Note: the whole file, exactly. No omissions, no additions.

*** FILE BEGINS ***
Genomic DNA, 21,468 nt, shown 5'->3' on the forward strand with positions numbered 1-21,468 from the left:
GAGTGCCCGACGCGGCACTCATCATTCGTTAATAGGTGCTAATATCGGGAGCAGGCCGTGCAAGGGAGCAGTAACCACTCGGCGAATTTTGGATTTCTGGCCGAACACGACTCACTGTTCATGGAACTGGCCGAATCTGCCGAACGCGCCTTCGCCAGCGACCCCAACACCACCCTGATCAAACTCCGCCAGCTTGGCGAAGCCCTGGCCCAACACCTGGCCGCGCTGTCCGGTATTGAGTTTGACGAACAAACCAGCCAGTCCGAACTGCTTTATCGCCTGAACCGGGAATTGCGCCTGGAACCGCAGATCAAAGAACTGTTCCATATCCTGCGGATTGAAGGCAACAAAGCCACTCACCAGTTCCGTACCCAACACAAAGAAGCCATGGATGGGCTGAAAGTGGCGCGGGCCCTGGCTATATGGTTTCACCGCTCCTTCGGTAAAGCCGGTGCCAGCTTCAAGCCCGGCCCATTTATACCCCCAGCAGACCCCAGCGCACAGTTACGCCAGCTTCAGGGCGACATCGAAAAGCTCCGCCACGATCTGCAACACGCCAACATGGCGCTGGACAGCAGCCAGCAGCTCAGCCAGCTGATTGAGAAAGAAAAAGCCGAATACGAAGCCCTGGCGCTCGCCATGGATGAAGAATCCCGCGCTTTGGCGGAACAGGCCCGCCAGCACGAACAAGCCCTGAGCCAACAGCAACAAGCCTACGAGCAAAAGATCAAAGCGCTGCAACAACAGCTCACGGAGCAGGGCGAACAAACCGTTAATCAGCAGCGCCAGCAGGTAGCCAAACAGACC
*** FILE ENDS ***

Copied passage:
Genomic DNA, 21,468 nt, shown 5'->3' on the forward strand with positions numbered 1-21,468 from the left:
GAGTGCCCGACGCGGCACTCATCATTCGTTAATAGGTGCTAATATCGGGAGCAGGCCGTGCAAGGGAGCAGTAACCACTCGGCGAATTTTGGATTTCTGGCCGAACACGACTCACTGTTCATGGAACTGGCCGAATCTGCCGAACGCGCCTTCGCCAGCGACCCCAACACCACCCTGATCAAACTCCGCCAGCTTGGCGAAGCCCTGGCCCAACACCTGGCCGCGCTGTCCGGTATTGAGTTTGACGAACAAACCAGCCAGTCCGAACTGCTTTATCGCCTGAACCGGGAATTGCGCCTGGAACCGCAGATCAAAGAACTGTTCCATATCCTGCGGATTGAAGGCAACAAAGCCACTCACCAGTTCCGTACCCAACACAAAGAAGCCATGGATGGGCTGAAAGTGGCGCGGGCCCTGGCTATATGGTTTCACCGCTCCTTCGGTAAAGCCGGTGCCAGCTTCAAGCCCGGCCCATTTATACCCCCAGCAGACCCCAGCGCACAGTTACGCCAGCTTCAGGGCGACATCGAAAAGCTCCGCCACGATCTGCAACACGCCAACATGGCGCTGGACAGCAGCCAGCAGCTCAGCCAGCTGATTGAGAAAGAAAAAGCCGAATACGAAGCCCTGGCGCTCGCCATGGATGAAGAATCCCGCGCTTTGGCGGAACAGGCCCGCCAGCACGAACAAGCCCTGAGCCAACAGCAACAAGCCTACGAGCAAAAGATCAAAGCGCTGCAACAACAGCTCACGGAGCAGGGCGAACAAACCGTTAATCAGCAGCGCCAGCAGGTAGCCAAACAGACC